Family of Four Taking Flight to Financial Independence

Did Your Investment Account Catch A Virus This Week?



What do you do when you’ve been planning for early retirement (or traditional retirement) and everything is going along great ... until it isn't?  

Your investments are doing great... you’re getting stuff wrapped up at your job, and your life overall is slowing down because in the ER process you have also decided to downsize / minimize your life.  Then the bottom falls out of the stock market, and it has one of the worst (if not the worst) weeks in its history.  

To top it off, there is a decent chance that your investments could continue to fall over the coming days / weeks.  Now you start running calculations in your head.  What if the market drops another 10% before it bounces back?  Anything seems possible at this point.  What if instead of dropping another 10% the market drops another 20% or 30%?  When does it end?

This all seems so crazy when just a week ago you were enjoying all time highs and your investments were actually ahead of schedule.  You knew that there would be some pull back eventually because your rate of return was greater than the historic 7% inflation adjusted rate of return that the market produces (and that you base all of your investment calculations on).  But you never thought such a drastic and historic downturn would happen so quickly! 

Let’s come up with an example.  Your (hypothetical) planned retirement date is 3/15/2020.  We will also assume that your goal is to have $1,000,000 ($900,000 is investments and $100,000 is cash).  Now let’s assume that last week just happened where the market went from all time highs to dropping over 12% ... and that the market goes on to lose another 20% (hypothetical) (for a total of 32%) before it stabilizes and starts an upwards march again.  Assuming things play out this way, your account has gone from over $1,000,000 to around $610,000 (900,000 * .32 (estimated decrease for this example)) within a month or so.  That means that your spending power has gone from $36,000 per year ($900,000 * .04) to $24,400 per year ($610,000 * .04).  


So what do you do?  Do you go on and retire and base your withdrawal strategy on the current account value of $610,000?  Or do you decide to put off retirement and continue working until the market recovers and your account gets back closer to where it should be?  Honestly, neither sounds all that appealing.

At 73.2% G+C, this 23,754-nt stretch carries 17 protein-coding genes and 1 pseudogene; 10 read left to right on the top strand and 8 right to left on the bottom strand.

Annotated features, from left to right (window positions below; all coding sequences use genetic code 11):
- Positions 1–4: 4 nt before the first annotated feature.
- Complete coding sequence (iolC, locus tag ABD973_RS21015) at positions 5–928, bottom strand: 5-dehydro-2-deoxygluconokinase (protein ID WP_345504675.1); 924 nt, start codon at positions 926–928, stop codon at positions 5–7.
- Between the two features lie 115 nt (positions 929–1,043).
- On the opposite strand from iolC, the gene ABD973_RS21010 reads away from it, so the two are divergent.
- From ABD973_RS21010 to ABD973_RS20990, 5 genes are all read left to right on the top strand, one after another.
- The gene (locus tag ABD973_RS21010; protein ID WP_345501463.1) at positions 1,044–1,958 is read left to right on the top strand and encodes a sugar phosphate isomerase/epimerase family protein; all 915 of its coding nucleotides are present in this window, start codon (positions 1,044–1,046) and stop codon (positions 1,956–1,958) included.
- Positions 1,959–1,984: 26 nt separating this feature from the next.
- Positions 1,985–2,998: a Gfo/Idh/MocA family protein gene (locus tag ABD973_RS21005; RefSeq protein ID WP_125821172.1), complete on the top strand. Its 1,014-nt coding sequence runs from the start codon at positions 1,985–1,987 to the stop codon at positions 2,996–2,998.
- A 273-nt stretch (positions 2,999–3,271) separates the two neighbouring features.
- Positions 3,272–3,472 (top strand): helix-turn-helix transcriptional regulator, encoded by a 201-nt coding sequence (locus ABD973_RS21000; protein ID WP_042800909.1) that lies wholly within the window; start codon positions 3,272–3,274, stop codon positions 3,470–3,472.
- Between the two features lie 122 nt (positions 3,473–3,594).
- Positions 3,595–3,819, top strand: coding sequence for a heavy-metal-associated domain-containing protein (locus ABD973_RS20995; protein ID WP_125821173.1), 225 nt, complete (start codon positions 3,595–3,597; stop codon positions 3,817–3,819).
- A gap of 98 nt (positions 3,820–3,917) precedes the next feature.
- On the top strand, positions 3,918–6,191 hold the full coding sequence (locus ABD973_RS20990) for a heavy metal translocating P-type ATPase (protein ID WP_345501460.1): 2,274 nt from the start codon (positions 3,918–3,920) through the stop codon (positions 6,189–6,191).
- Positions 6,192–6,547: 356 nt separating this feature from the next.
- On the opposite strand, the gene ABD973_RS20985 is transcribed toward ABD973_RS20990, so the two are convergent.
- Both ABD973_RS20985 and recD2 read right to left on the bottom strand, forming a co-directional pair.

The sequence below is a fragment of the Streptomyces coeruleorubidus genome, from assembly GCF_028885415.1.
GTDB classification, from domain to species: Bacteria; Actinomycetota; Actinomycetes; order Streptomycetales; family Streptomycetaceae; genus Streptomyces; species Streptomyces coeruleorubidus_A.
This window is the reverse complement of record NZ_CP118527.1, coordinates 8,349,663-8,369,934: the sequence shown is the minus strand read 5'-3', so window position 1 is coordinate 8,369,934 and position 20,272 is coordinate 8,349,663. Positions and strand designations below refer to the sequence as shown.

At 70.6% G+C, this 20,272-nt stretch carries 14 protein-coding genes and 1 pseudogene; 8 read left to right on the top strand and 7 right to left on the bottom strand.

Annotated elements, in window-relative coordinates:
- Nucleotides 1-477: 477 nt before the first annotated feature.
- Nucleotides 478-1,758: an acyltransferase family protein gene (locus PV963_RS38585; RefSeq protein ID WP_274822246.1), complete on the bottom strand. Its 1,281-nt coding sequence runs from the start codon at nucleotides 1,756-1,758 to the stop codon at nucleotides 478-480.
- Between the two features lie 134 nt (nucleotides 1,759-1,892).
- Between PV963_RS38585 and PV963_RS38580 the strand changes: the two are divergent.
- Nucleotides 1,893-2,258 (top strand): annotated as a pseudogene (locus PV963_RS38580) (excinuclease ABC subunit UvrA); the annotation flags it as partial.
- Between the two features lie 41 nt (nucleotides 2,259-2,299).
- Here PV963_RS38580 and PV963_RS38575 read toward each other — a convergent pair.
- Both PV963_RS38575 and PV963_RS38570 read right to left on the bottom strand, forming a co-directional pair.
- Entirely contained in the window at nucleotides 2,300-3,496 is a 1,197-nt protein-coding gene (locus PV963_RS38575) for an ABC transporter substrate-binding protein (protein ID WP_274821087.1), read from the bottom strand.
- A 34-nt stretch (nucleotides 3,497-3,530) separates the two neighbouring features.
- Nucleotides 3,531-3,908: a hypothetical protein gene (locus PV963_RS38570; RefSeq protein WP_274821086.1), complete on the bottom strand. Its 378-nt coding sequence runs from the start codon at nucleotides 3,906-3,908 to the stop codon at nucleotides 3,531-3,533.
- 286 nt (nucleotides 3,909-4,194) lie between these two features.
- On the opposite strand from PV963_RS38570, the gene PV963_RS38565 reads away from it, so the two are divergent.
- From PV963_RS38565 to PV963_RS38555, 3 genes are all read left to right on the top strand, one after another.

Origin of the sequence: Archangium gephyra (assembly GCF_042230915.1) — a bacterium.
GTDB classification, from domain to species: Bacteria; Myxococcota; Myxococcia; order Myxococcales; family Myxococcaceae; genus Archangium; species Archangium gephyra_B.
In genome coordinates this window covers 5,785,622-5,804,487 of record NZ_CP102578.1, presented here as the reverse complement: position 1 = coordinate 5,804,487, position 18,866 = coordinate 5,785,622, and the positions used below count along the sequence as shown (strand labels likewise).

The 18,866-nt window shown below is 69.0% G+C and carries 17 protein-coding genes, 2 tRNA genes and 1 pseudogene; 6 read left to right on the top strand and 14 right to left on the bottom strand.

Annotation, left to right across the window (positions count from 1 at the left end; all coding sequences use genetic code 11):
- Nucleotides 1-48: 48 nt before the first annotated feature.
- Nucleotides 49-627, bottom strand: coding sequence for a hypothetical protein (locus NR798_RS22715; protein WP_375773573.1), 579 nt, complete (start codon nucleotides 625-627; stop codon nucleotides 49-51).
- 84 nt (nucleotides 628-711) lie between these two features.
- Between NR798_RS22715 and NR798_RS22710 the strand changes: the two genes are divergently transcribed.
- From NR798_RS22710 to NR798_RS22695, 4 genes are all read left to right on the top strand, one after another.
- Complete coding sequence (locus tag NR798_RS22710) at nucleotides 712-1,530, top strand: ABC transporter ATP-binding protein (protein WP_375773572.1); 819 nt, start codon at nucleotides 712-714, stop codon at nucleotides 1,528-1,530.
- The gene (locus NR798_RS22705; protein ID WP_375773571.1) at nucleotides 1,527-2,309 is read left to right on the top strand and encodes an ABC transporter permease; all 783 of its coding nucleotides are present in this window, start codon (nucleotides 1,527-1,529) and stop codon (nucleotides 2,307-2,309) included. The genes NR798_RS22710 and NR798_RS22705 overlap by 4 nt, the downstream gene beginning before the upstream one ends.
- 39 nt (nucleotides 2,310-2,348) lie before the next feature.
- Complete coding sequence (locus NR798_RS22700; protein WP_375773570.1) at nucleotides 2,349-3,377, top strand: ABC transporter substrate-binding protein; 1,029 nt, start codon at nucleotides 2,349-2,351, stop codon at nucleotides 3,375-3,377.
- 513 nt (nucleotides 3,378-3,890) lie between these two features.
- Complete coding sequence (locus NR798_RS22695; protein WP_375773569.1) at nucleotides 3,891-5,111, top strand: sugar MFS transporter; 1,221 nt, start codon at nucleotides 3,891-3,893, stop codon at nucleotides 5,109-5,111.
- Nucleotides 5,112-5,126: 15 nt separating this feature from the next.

This is a choice that we are currently facing and decisions need to be made.  But I would like to present a different way to look at this.   To do this, let’s go over some facts.  Based on history, the stock market WILL produce a rate of return of around 7% (after adjusting down 3% for inflation).  We also know that when the account was up over $1,000,000 the rate of return was over 7% (and so slightly inflated).  Lastly, we know that over the last month the account has dropped over 30(just a hypothetical estimate for this example) and now has a ROR (rate of return) below 7%.  

This is a perfect example of why it is important to plan your retirement goals around a realistic ROR, and if you invest similar to us (using VTSAX Total Stock Market Index Fund) you can’t get more realistic than a 7% inflation adjusted ROR.  This way, no matter what happens in the stock market leading up to your retirement date (and this is for traditional retirees as well as FIRE individuals) you are going to base your withdrawals on an account value that has been calculated using a 7% ROR.  So in the example above, it’s not accurate to use the $610,000 because the ROR is below the historic 7% return.  That said, it works both ways.  Say that you retire when the market is at all time highs, and you end up with more than you planned.  You still need to base your withdrawals on the value that uses the 7% ROR because it will eventually regress to the mean (again, assuming you invest similar to us).  

What are we doing?

First of all, we aren’t panicking.  We were actually pretty excited to pick up some shares of VTSAX last Friday while they were on sale.  If the market continues to crater and doesn’t recover by our target retirement date of 7/31/2020 we will more than likely continue with our plan to move to Spain.  However, we will absolutely implement our safety margins of tapping our cash cushion to lower our withdrawals to 3% or less.  We will also take part-time income a little more seriously in year 1.  We may have to postpone a fancy Paris trip and turn it into some more camping / hiking / beach bumming around Spain (however will we manage?!).  In other words, we will implement the greatest safety margin of all which is to remain flexible.